Ch. 21, v. 3: "V'yotzoh ishto imo" - And his wife should leave with him - His wife was not a slave, so why does the Torah say that she too is emancipated? Rashi answers this question with an halachic consequence, that the master is held responsible to sustain the slave's wife as well. Tiferes Y'honoson answers in a psychological manner. A slave is at the beck and call of his master 24 hours a day. As a husband he would have been available for the needs of his wife and children. Thus during his servitude his wife and children are indirectly enslaved as well, somewhat losing a husband and father. When he goes out free, so does his wife (and children, see Vayikra 25:41).

Ch. 21, v. 6: "V'higisho el ha'de'les o el ha'mezuzoh v'rotza adonov es ozno bamartzei'a" - And he shall bring him close to the door or to the doorpost and his master shall pierce his ear with the awl - The gemara Kidushin 22b interprets this mitzvoh symbolically. Hashem says, "The door and doorpost were witnesses when I passed over them in Egypt and smote only the Egyptian firstborn when freeing the bnei Yisroel from bondage. At that time I said, 'The bnei Yisroel are unto me as servants.' This person who has stolen and caused himself to be sold into slavery shall have his ear pierced by the door and doorpost." Tosfos quotes a medrash that says that the word "martzei'a" has the numerical value of 400, the same as the number of years that were decreed upon the bnei Yisroel to be enslaved. The Sefer Hamakneh writes that the word "martzei'a" likewise alludes to the sprinkling of blood of the Paschal lamb at the time of the exodus. The letters before Mem-Reish-Tzadi-Ayin are Lamed-Kuf, whose numerical value is the same as mezuzah twice, alluding to the two doorposts, and Samach-Pei, which spell 'SaF," from which the blood was taken. (He also writes that the letters following "martzei'a" spell "mashkof." I don't understand this. Although the last three letters are Shin-Kof-Pei, but the first letter is Nun, not Mem.)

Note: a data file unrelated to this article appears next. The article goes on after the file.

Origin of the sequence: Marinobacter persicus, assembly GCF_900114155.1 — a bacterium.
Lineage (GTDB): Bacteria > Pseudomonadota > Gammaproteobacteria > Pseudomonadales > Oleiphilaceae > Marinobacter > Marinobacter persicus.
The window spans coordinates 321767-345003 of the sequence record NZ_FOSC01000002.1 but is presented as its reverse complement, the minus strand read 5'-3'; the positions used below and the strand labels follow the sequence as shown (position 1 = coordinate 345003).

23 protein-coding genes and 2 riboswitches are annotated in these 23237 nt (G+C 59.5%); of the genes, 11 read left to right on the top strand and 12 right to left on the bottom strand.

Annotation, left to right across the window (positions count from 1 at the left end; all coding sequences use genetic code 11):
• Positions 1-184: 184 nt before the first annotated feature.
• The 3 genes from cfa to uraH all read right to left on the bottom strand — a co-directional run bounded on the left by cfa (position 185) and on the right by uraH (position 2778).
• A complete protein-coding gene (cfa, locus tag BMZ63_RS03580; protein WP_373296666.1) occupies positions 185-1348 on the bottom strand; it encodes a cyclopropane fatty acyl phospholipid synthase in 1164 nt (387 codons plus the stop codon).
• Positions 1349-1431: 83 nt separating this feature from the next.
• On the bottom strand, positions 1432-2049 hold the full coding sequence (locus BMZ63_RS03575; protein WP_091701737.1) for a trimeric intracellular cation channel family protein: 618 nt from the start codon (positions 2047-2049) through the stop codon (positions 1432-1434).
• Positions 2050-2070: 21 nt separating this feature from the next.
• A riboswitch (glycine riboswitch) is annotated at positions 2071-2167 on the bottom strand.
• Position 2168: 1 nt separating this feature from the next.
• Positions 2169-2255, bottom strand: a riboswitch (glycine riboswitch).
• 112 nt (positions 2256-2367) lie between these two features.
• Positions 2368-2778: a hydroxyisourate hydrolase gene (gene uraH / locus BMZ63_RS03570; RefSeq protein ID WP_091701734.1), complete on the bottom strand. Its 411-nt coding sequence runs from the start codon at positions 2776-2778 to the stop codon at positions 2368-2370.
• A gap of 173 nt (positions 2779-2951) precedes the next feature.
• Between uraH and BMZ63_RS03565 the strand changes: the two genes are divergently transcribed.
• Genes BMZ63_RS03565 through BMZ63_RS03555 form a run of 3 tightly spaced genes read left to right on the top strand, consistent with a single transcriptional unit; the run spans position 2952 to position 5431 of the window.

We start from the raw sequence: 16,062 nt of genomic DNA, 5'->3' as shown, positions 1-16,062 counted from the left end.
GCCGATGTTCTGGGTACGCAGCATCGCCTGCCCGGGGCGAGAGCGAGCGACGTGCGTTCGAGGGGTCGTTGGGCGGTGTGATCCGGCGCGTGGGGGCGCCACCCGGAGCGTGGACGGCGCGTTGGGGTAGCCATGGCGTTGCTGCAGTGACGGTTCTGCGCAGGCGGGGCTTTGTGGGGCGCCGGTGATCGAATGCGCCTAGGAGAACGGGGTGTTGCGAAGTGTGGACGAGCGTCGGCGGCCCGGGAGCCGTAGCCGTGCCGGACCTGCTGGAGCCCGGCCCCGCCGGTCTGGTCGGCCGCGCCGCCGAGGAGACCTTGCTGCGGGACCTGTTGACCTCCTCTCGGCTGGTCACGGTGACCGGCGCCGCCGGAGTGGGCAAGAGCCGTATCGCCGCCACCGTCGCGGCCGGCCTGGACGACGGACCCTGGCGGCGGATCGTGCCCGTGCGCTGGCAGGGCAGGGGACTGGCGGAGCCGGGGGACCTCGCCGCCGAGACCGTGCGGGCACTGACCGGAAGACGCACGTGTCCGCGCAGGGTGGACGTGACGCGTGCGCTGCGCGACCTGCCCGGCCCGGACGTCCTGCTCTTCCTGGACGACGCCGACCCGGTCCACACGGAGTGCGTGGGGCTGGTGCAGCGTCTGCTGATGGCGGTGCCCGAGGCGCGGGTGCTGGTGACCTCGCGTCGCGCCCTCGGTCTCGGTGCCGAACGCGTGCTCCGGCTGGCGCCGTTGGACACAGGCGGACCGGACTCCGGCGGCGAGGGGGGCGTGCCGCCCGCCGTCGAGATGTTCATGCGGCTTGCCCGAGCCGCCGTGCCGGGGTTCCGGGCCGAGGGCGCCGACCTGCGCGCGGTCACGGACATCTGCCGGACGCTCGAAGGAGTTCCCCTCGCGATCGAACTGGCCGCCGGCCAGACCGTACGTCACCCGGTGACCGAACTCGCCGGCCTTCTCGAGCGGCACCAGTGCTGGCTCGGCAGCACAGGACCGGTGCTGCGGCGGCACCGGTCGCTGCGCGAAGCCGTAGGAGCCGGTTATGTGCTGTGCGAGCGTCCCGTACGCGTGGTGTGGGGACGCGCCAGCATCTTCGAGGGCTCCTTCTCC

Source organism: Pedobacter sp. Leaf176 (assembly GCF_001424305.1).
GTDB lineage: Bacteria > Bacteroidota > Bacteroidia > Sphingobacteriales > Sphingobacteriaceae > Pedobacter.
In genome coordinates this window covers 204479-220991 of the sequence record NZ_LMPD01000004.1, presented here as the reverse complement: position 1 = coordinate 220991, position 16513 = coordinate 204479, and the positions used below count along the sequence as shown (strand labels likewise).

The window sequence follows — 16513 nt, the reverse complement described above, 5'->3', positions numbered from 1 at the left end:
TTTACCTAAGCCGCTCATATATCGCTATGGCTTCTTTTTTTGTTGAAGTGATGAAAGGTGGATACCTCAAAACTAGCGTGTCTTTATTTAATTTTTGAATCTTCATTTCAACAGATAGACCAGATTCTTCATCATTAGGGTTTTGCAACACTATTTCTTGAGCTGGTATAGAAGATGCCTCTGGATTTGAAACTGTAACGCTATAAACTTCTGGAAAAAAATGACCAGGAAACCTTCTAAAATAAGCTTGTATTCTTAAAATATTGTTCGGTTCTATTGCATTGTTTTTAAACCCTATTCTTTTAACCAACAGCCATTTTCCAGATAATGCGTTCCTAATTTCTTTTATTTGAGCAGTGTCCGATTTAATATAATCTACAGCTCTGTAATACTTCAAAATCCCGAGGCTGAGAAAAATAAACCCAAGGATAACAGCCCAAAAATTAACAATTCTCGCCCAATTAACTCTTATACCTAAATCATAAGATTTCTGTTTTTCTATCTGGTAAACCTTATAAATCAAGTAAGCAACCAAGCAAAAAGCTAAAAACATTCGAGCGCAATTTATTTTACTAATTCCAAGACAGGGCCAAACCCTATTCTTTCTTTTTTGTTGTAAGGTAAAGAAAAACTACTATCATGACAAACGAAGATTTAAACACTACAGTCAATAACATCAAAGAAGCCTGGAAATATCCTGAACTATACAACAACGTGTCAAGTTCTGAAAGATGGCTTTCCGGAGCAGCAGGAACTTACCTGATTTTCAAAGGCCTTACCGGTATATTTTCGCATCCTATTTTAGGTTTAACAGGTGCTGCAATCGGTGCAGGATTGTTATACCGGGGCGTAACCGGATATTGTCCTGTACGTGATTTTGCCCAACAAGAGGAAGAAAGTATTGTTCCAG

Ch. 21, v. 10: "V'onosoh" - And her onoh - Rashi says that this means marital relations. Chizkuni says it means housing.

Ch. 21, v. 22: "Kaasher yoshis olov baal ho'ishoh v'nosan biflilim" - As the woman's husband has laid claim upon him he shall pay through judges - This is Rashi's explanation. Chikuni explains that these are two separate manners of being paid for the loss. The first is "kaasher yoshis olov baal ho'ishoh," according to the claim of the husband, if the one who hit the woman agrees, in other words, a settlement out of court. If they cannot come to an agreement, then "v'nosan biflilim."